Viz researchers eye methods for automating
generation of customized, animated avatars


A technique for automating the creation of animated, animal avatars to represent individuals in the virtual world is being developed by two Texas A&M Department of Visualization professors with the help of $500,000 grant from the National Science Foundation.

“Currently, computer users can design the shape, clothing, hairstyle, just about everything, regarding the look of their avatars,” said Tim McLaughlin, head of the Department of Visualization and principal investigator on the three-year project. “What they cannot do is have a similar level of personal control over how their avatars move.”

McLaughlin is conducting the study with co-principal investigator Ann McNamara, assistant professor of visualization. “Our intention,” he said, “is to enable avatar users to represent themselves in ways that combine ‘look’ and ‘motion’ to communicate more effectively.”

The problem, said McLaughlin, is that reliance on key-frame animation generated by computer animators, or motion capture generated by actors, limits the range of expressive characters simply because it is not economically feasible to have a professional animator or professional actor create the walk or run of every possible avatar that users can construct.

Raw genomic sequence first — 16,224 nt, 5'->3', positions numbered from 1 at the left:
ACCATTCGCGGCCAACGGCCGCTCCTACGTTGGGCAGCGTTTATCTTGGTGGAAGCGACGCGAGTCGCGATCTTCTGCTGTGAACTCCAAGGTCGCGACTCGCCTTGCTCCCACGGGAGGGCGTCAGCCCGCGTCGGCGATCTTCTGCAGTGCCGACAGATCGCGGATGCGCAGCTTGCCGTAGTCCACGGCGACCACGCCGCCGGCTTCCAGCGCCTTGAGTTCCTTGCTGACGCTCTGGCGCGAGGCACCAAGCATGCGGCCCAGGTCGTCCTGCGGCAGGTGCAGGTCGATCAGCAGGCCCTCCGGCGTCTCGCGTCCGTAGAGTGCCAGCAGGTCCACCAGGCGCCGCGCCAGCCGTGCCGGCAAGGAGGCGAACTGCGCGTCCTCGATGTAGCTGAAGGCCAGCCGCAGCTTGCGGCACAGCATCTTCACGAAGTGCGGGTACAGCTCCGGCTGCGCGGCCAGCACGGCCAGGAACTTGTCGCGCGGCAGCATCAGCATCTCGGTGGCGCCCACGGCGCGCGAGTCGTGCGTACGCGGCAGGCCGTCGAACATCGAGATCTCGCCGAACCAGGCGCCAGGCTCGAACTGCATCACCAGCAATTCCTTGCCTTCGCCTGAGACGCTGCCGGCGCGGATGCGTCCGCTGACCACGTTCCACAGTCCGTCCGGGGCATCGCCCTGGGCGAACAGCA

The project, he said, will provide a way for users to automatically animate novel digital creatures that are capable of movement portraying young or old, predator or prey, and heavy or light characteristics.

“To develop this new way of creating and managing expressive animation, we first require a better understanding of how we perceive motion itself,” said McLaughlin. “We will borrow from biological motion studies to determine the level of detail of motion information required for recognition, as well as use eye tracking technology to determine where that information is found in animal motion.”

He added that project researchers will use linear analysis of animal motion videos to isolate changes to the spatial arrangement of key joints, such as knees, elbows and shoulders, over time.

“If we do this for those joint configurations that appear most important for identification of specific characteristics, such as the weight of an animal, then we should be able to apply those spatial and time-based changes to other animal models and achieve the same or similar perception of weight,” he said.

Success of this project, states its research abstract, will contribute to the understanding of human perception of biological motion and expand the performance range and emotional impact of synthesized animation. It will also contribute to the evolution of animation tools by extending the use of perception-driven motion descriptions.

The NSF grand also funds yearlong research assistant positions for two graduate students.


- Posted: Sept. 24, 2010 -

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Contact:   Phillip Rollfing, or 979.458.0442.


Tim McLaughlin

Ann McNamara

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